Nick Ryan’s is a beautiful restaurant located in what appears to be a former home.


Skylar Mays, a UK senior, was an affable and attentive waitress.


Meanwhile, for dinner, John savored the Local Smoked BBQ Pork Butt.  This dish offered generous chunks of pork butt, slow smoked in-house, and it was served open-faced on Texas toast with BBQ sauce, country green beans, mac-n-cheese, corn fritters, and cole-slaw. While I dug into the Quinoa Vegetable Bowl overflowing with sauteed, seasonal vegetables on a bed of quinoa, and topped with sweet chilli sauce.  Given the atmosphere, attentive service, and ample, and scrumptious food, Nick Ryan’s is sure to be another Lexington restaurant John and I will want to visit again.


The Trio Dip was our appetizer, John enjoyed the Local Smoked BBQ Pork Butt, while savored the Quinoa Vegetable Bowl.


Local art adorned the walls of Nick Ryan’s.

Once more, Lexington proves to be a close-to-home getaway for food, shopping, and adventure.  There are numerous out-of-doors and historic adventures/attractions still beckoning us, and of course, John has yet to visit any of the local Lexington distilleries and/or breweries.  In fact, he’s already spied a beer trail walking tour, Lexington on Taps tour as well as the Brewgrass Trail. Of course, with the Rupp Arena at the heart of downtown, University of Kentucky, nearby horse farms, and numerous other attractions, Lexington has much to offer visitors.  Hmm . . . I wonder when we can return?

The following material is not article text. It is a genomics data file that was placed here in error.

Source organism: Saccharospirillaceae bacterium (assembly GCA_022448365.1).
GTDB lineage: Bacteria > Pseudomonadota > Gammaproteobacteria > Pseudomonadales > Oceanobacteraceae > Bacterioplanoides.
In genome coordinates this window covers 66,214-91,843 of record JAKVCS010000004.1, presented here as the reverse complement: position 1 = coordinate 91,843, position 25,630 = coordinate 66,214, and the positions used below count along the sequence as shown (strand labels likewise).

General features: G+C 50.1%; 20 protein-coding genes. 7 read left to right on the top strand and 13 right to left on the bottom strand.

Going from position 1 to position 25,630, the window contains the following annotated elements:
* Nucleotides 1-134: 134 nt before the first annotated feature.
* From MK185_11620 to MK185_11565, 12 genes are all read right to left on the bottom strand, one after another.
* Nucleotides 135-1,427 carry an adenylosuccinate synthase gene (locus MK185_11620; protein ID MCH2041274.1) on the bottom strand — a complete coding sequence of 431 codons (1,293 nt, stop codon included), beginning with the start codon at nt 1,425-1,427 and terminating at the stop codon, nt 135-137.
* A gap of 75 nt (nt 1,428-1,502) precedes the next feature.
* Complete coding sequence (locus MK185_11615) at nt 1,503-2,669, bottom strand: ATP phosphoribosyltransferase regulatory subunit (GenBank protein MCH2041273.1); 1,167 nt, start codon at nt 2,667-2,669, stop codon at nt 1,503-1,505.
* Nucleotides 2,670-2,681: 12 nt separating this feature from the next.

I Can’t Stay Long

 o“Time has no divisions to mark its passage, there is never a thunderstorm or blare of trumpets to announce the beginning of a new month or year.  Even when a new century begins, it is only we mortals who ring bells and fire off pistols.”– Tomas Mann


“Time is a sort of river of passing events, and strong is its current;  no sooner is a thing brought to sight than it is swept by and another takes its place, and this too will be swept away.”–Marcus Aurelius


This polaroid of Uncle Leo is of unknown source to me.


“I can’t stay long, Mom.”  


His words were a familiar phrase meant to be part greeting and part warning.  A rush of winter’s chilly air crowded in around him like flies swarming picnic food.  Despite the fact he quickly closed the back door, the entrance through which all family, and most friends, entered, the temperature of the room temporarily lowered, and I was momentarily reminded of the thin layer of ice lining the single pane windows. I shivered in reaction.


My Uncle Leo and Aunt Janet during Christmas at my Grandparents’ house during the 1990’s.


“What’s wrong, Sis?  You act like it’s winter,” he teasingly questioned me as he wiped his feet on the doormat. 


He had entered directly into the kitchen table area of my grandparent’s kitchen.  Uncle Leo was the middle brother of my mom. Uncle Ralph was Mom’s oldest brother, followed by Leo, one and a half years later, and then Mom was born some eleven or so years after Leo.  


Uncle Leo, Uncle Ralph, and Grandmother, holding my mom, Dolores, who was born eleven years after Leo.